They say every cloud has a silver lining and it appears to be true for hurricane cloud as well. Researchers battling fire ant infestations in Louisiana have found that the heavy salt water flooding from Katrina has wiped out quite a bit of the fire ant population:
Fire ants are normally very adaptive to the environment. When it floods in their native ranges in South America, they will create a floating “ball” in hopes some will survive, Hooper-Bui said. Essentially, some sacrifice their lives so their fellow ants can float on top of their carcasses.
In checking populations after the storms, researchers from the Red Ant Laboratory at LSU found a dearth of fire ant mounds in flooded areas. “We just didn’t expect to see no fire ants,” Hooper-Bui said. “We thought it might be saltwater.”
Some experimentation found the “ball” survival reaction to flooding doesn’t seem to work when the water is salty.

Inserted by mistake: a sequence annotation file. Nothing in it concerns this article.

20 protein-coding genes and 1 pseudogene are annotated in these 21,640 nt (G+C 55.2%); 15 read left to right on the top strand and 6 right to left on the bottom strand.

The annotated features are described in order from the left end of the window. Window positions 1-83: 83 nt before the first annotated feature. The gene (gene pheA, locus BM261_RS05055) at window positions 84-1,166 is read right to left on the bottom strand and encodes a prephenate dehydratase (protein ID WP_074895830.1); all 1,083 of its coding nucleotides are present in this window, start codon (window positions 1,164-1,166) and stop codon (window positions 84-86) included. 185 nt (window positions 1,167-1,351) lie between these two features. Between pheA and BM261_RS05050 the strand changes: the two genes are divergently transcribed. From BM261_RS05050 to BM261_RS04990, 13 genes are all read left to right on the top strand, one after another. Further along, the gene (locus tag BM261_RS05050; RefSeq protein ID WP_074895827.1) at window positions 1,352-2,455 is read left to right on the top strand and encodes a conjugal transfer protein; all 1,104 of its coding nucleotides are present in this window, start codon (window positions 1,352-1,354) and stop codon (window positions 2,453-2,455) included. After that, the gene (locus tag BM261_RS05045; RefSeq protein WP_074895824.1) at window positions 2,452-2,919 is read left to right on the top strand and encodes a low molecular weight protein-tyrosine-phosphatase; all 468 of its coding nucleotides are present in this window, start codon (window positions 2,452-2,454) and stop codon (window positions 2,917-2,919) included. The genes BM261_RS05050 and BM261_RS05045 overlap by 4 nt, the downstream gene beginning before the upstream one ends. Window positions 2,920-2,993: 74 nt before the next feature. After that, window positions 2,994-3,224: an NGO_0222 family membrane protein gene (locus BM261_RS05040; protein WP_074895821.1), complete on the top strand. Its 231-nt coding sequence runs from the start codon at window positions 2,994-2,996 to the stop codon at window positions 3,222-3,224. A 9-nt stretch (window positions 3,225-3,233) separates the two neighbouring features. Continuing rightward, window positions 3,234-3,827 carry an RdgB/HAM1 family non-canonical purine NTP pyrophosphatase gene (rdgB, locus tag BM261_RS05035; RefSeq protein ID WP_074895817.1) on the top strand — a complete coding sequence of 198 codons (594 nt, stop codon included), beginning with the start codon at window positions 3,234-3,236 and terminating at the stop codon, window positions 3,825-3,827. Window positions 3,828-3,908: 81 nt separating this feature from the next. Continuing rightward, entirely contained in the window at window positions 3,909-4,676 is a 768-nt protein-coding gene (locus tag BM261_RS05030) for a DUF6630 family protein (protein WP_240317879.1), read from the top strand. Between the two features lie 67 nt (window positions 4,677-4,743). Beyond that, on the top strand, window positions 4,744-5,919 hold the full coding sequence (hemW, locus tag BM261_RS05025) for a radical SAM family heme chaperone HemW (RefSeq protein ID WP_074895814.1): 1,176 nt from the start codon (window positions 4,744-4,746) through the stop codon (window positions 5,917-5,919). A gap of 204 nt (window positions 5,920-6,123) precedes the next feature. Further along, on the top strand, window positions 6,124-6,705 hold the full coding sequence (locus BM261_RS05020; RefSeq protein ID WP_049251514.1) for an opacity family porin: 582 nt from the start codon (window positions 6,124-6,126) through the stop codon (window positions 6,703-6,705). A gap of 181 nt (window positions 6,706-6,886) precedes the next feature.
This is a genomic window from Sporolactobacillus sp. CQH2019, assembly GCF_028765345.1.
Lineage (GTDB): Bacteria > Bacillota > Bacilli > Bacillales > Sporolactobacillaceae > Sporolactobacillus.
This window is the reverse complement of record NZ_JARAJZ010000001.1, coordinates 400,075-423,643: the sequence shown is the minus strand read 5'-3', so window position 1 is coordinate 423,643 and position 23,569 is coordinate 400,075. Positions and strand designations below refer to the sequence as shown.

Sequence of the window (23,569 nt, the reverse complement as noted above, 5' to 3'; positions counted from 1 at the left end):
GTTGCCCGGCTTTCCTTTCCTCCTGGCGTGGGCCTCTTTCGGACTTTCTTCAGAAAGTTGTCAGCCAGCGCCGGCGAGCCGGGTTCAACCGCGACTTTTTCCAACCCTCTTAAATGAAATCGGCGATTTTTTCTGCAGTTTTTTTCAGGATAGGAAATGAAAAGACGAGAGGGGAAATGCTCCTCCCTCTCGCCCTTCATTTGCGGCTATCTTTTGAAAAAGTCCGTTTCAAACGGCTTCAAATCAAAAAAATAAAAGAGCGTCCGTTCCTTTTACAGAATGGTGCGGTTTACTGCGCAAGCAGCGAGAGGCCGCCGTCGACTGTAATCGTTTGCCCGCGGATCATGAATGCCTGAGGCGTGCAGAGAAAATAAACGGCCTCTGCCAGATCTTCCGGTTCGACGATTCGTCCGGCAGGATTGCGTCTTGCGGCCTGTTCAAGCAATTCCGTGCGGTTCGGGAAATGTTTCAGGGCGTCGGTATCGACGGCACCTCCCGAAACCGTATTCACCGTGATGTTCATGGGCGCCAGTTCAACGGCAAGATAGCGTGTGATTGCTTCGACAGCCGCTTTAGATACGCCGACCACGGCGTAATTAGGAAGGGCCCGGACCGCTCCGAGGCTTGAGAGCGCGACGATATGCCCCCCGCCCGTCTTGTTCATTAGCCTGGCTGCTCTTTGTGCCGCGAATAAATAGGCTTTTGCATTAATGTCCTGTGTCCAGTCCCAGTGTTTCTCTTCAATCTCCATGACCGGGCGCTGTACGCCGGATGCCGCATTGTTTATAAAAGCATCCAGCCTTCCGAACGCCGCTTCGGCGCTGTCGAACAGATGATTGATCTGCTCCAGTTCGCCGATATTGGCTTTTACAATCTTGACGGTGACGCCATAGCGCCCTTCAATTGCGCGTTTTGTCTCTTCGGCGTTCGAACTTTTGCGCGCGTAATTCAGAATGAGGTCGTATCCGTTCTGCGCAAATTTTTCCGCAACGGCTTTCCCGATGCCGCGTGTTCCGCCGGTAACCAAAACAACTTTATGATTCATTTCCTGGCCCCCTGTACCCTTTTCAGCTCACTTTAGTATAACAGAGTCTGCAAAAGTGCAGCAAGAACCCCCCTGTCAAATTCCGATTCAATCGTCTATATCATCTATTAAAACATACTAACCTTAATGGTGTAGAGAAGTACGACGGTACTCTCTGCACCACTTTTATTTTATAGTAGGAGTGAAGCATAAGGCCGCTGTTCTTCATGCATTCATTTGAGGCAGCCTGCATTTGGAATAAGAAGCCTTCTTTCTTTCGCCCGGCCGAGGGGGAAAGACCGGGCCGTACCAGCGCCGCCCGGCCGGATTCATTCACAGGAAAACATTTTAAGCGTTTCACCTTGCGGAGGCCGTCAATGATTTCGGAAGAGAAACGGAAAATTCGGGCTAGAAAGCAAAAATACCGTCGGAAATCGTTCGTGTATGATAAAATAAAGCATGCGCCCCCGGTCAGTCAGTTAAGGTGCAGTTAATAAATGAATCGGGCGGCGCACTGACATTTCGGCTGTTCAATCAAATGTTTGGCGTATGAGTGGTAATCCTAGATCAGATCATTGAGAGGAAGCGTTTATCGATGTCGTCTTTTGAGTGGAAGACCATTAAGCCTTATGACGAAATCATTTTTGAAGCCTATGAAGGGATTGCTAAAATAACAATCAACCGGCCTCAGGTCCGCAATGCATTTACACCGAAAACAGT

They’re still not sure for the exact reason why salt water makes the ant’s survival trick useless, but they have confirmed it with experiments.
Undergraduate researchers Andy Fulks said he has found that in concentrations of 3 percent or greater salt in the water (typical of seawater), the fire ant ball reaction doesn’t seem to work. The ants will ball, but not for long. They slowly sink and drown. Lower concentrations of salt act slower, Fulks said.
“That’s pretty dramatic,” Hooper-Bui said as she watched a ball of fire ants floating in a bucket of salty water quickly disintegrate, sink and drown. In a freshwater bucket next to it, the ball was still working.
They’re hoping to take advantage of the lower populations in the area to apply some treatments to try and keep the ants numbers from returning to previous levels.